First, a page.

Paul Greenberg

What perfect timing. The wire service photo showed an honor guard in Hungary commemorating the reburial of Imre Nagy two decades ago.

Comrade, then Freedom Fighter, Nagy had been the leader of Hungary's ill-fated uprising against its Soviet masters back in 1956. The Hungarians' bravery attracted the sympathy and admiration of the whole world that year. But little else. Fearful of risking a nuclear confrontation, America and the West shrank back. Once again Communism produced a wave of talented and productive refugees, and then silence descended.

As for Imre Nagy and his fellow rebels, their fate was what one would expect in a slave empire: They were arrested, tried in secret and hanged. And then buried in unmarked graves. Only the memory of a brief freedom still burned in Hungary, far below the surface of things. Few at the time realized that one day it would flame again.

Imre Nagy was a good Marxist till the end. He and his comrades had been faithful to the Party till they could no longer close their eyes, or their hearts, to their country's oppression. They had hoped for a peaceful break with the oppressors, or that the Americans would arrive at the last minute and save the day, like the U.S. Cavalry in a Western.

They hoped for too much. And paid for it. Nikita Khrushchev and ruthless company in Moscow were not about to let them take Hungary out of the Warsaw Pact, or even live. Their example might have proven contagious, and the rest of the Soviet bloc was restless, too. So it was decided they would provide a different kind of example: This is what happens to those who dare challenge Soviet power.

Decades passed. The ritual observance of Captive Nations Week in this country was derided as an annual exercise in futility. Also, a danger to Peaceful Coexistence, which had been elevated to a goal of American foreign policy, taking the place of freedom. And any real peace. Even to speak of these nations' captivity struck our intelligentsia as a dangerous provocation. Detente became the objective, not peace. A president who spoke of peace and freedom, like Ronald Reagan, was considered an "amiable dunce" by the sophisticates. The Kissingers and Fulbrights had become our leading lights, or at least leading dimnesses. But a tide was rising in the world, and it was a freedom tide.

Then, like a sudden, cleansing flood, came 1989, the great Jubilee Year when the Iron Curtain cracked. Russians Go Home became a reality instead of an impossible dream. In a free Hungary, Imre Nagy and his fellow patriots would at last be given a decent burial. With full honors. At last their heroism could be openly recognized.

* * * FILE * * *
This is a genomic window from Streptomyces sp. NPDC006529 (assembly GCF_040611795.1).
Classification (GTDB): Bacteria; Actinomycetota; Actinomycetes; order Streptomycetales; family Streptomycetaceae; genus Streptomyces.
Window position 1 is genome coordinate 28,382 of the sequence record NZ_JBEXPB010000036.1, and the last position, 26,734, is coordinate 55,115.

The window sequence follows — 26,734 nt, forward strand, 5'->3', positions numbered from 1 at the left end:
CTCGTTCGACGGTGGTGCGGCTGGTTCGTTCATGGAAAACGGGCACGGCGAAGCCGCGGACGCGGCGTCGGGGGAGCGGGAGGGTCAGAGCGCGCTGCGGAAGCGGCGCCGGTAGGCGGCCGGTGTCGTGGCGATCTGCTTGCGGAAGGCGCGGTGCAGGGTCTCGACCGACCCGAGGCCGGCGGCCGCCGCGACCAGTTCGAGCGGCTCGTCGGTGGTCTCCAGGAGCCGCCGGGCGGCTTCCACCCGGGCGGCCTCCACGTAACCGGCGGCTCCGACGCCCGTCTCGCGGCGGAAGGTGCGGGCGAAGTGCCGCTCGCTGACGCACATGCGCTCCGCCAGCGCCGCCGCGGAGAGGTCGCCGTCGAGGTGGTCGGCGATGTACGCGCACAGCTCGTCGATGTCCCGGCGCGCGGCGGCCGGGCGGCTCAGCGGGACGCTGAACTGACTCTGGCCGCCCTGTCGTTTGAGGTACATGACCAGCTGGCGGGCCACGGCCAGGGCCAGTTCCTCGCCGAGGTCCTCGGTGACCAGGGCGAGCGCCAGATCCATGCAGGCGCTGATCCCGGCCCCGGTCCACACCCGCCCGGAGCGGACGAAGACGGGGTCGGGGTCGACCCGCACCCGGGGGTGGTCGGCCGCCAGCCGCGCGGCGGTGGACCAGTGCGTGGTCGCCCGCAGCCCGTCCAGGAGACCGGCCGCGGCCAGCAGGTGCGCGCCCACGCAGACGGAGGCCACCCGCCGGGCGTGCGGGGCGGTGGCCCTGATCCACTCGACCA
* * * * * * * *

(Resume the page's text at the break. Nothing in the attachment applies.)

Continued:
Much like Imre Nagy, the leaders of the Silent Revolution in Iran have also been faithful servants of the regime. They, too, are proud nationalists, but not crazies. They seek only the simplest of rights, like free and fair elections. They accept the mullahs' reign and reins. They understand they live in a theocracy. But they would like to reform it, and give it a human face, much as Mikhail Gorbachev set out to reform Soviet Communism, not realizing that to humanize it would destroy it.

Liberty is not something that can be rationed; one freedom leads to another. Iran's demagogue-in-chief understands that old truth, which is why he is so determined to crush this peaceful revolution in today's Iran. All the odds are in favor of his doing just that, but Mahmoud Ahmedinejad has already lost something far more important than Iran's presidency; he has lost legitimacy. His hands are covered with the blood of Iran's martyrs, and the list grows daily.

Mikhail Gorbachev, too, held on to the reins of power. For a while. But the irresistible attraction of freedom has a way of being underestimated, which was Comrade Gorbachev's decisive error. A little glasnost and perestroika -- openness and reform--has a way of leading to a lot. And those who open the floodgates just a little may be swept away by what they have loosed.

Now the world watches and waits for another revolution to be crushed. The president of the United States offers little but lip service to freedom's cause, and even that is tardy, hesitant, fearful, as if another people's thirst for liberty were some sort of embarrassment, an obstacle to his plans for a Grand Bargain with a dictatorial regime. A threat to, yes, peaceful coexistence, that old simulacrum for real peace.

The president doesn't want to look as if he were meddling in Iran's affairs, he explains, and of course he is immediately accused by the tyrants of meddling in Iran's affairs. Fearfulness has reaped its usual contempt.

No wonder Mahmoud Ahmadinejad struts as the world only watches and waits. Time, he must think, is on his side. Surely nothing can keep him from having his own nukes soon, just like Kim Jong Il in North Korea. Surely the police state in Iran, with its controlled media and government goons, will suppress this revolution, just as that earlier one in Hungary was stamped out.

But looking at the picture of that statue of Imre Nagy now in a place of honor in Budapest, it is hard to lose hope. A generation or two from now, whose likeness will be in Teheran's great square? I don't think it'll be Mahmoud Ahmadinejad's.


Paul Greenberg

Pulitzer Prize-winning Paul Greenberg, one of the most respected and honored commentators in America, is the editorial page editor of the Arkansas Democrat-Gazette.